This Black Friday and beyond, back a project for no reward, just because it speaks to you.
Today is Black Friday in the United States, and next week, online stores around the world will be flooded with shoppers for Cyber Monday. Here at Kickstarter, we’re marking the start of the holiday season with a campaign of our own, encouraging our community to support a creator’s project and process. This holiday season, you’re invited to back it because you believe in it.
There are a million and one reasons to back a project on Kickstarter, and getting a great reward is only one of them. Sometimes you just want to show a creator you believe in their work, without getting something in return. Last year alone, over 200,000 people backed projects on Kickstarter for no reward, pledging over $15 million to help creators bring their projects to life. That’s what we want to celebrate this season.
Going “rewardless” is rewarding
If you haven’t pledged to a project for no reward before, here are a few reasons why you might want to start:
Be a champion of culture. When you support a project on Kickstarter, you’re helping bold, inventive new work get made—work that may have an impact on culture for years to come. (Fleabag, anyone?)
Send out good vibes. Your support will make a creator’s day, without increasing their shipping budget.
Watch the creative process unfold. Creators use project updates to share a behind-the-scenes look at the process of bringing their project to life—and to celebrate with backers when their work is out in the world. When you back a project, you’re signed up to receive these updates via email.
Go minimal. Consider this an opportunity to KonMari your Kickstarter rewards.
Get a social shout-out. Use the hashtag #backeditbecause to let people know why you supported a particular project. We just might retweet you!
Your support makes independent creative work possible
You’ve probably seen our message that Kickstarter is not a store; it’s a way to help bring creative projects to life. When you back a project on Kickstarter, you're helping to bring new creative work into the world—work that might never exist without your support.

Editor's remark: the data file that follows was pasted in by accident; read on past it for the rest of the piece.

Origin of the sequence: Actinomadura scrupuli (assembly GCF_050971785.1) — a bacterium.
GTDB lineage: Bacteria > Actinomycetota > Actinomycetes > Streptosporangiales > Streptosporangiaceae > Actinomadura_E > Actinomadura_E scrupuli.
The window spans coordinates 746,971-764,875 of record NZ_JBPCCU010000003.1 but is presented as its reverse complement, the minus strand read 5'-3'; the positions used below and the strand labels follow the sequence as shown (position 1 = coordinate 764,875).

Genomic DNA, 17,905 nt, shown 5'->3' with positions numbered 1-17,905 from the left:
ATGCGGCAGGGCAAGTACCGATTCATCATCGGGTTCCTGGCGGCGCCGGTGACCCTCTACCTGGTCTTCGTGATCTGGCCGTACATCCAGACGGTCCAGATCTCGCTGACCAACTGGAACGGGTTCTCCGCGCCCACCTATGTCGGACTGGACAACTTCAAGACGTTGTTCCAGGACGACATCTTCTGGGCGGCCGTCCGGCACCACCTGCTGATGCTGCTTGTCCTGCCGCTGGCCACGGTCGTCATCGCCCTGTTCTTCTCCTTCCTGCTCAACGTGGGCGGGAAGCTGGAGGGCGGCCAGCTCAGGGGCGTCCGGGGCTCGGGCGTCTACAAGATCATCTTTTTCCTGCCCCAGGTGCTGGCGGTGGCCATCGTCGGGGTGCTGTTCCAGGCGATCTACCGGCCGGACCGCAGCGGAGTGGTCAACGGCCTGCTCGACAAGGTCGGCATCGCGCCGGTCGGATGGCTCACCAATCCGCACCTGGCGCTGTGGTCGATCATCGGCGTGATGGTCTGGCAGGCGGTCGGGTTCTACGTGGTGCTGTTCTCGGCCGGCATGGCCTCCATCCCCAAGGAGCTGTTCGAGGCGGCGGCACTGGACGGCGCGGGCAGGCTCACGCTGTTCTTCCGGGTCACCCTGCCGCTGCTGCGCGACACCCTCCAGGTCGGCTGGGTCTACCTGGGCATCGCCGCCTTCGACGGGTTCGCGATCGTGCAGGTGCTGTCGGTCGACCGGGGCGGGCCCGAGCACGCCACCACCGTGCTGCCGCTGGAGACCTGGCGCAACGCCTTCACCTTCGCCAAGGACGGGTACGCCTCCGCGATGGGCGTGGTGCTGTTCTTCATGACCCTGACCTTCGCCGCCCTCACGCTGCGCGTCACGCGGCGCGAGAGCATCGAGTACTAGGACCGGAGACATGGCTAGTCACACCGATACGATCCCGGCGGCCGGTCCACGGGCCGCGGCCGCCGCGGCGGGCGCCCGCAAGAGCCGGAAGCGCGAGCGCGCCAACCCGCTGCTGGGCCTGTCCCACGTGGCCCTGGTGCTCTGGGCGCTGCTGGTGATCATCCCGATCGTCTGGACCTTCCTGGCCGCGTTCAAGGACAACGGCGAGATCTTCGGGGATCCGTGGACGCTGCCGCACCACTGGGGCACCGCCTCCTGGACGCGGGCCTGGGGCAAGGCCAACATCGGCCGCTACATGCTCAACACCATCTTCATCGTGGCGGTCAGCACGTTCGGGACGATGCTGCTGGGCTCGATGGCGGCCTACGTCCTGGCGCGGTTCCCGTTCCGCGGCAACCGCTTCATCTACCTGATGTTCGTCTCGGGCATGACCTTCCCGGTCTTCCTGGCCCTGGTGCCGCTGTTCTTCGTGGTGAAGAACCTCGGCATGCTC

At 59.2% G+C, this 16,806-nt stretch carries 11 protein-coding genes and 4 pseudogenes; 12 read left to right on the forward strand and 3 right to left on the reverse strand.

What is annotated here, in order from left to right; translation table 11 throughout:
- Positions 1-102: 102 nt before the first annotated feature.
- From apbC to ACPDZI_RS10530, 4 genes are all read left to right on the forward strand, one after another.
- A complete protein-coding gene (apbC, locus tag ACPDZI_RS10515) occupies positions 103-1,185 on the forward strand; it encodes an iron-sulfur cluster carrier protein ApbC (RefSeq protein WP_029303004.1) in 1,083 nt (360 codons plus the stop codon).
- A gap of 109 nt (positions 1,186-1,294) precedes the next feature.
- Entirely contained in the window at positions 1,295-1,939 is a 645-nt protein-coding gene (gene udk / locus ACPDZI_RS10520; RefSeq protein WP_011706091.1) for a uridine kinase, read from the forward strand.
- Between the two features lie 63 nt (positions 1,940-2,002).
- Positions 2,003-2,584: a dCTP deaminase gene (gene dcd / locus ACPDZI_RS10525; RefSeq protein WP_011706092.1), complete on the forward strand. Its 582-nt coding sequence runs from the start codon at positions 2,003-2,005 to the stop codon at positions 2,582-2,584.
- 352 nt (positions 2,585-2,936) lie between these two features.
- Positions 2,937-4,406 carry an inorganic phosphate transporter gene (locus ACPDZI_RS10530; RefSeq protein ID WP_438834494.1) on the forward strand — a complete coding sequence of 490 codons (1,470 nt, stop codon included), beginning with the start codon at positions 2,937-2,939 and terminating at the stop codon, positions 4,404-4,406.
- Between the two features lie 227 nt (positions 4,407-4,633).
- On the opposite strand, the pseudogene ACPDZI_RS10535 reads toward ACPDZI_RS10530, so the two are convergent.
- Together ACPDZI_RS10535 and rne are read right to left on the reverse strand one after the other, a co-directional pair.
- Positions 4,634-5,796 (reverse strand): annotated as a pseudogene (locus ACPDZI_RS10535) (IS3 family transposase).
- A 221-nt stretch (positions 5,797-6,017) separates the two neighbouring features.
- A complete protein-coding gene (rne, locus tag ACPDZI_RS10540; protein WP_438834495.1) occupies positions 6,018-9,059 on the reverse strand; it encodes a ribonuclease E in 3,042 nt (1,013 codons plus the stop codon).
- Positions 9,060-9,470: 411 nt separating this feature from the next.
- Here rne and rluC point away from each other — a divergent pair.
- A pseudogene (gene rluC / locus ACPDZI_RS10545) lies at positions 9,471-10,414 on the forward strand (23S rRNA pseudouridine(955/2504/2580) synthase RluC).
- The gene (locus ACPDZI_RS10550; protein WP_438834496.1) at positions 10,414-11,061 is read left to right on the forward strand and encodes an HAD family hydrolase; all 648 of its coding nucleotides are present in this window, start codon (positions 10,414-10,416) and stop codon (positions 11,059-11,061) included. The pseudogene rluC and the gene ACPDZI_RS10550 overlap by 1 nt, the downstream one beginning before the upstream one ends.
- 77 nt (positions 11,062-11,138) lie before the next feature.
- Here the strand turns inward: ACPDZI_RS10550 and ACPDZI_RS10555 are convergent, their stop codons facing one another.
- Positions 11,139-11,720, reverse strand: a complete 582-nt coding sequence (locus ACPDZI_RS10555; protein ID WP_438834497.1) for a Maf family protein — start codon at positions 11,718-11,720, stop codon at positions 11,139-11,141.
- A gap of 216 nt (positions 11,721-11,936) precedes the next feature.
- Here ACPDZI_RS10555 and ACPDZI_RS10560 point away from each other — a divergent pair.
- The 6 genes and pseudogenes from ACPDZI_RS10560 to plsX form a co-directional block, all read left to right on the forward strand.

Many creators use Kickstarter because they want complete independence, free from creative interference, or because industry gatekeepers have overlooked their work. Your support lets creators make the work they want to make, exactly the way they want to make it.
Creators can now make and share a budget for their project directly from the Kickstarter project editor.
Back in August we introduced a simple Funding Calculator that gives creators more insight into project costs that are sometimes forgotten, like taxes and fees. Today we’re rolling out a much more robust tool to help with project planning. And we’ve given it a no-nonsense name: Project Budget.
Project Budget is essentially a budgeting spreadsheet that’s available from the Funding tab in the project editor. Creators can use it to map out the cost of their entire project, from prototyping and R&D to packaging and shipping. Once they’ve done this, they have the option of sharing a custom graph of their budget data in a new section of the project page.
On November 8, at 1 am, Icelandic pop icon Björk donned a spectacular mask and cocooned herself in an artificial jungle for a surprise DJ set on the smallest stage of Le Guess Who?, an art and music festival in Utrecht, the Netherlands.
This kind of multisensory experience is typical of the festival, which has grown into a premier destination for music and art discovery in Europe. Every year, the organizers pair their music lineup with exhibitions, film screenings, installations, and more to showcase performers’ creative interests beyond sound.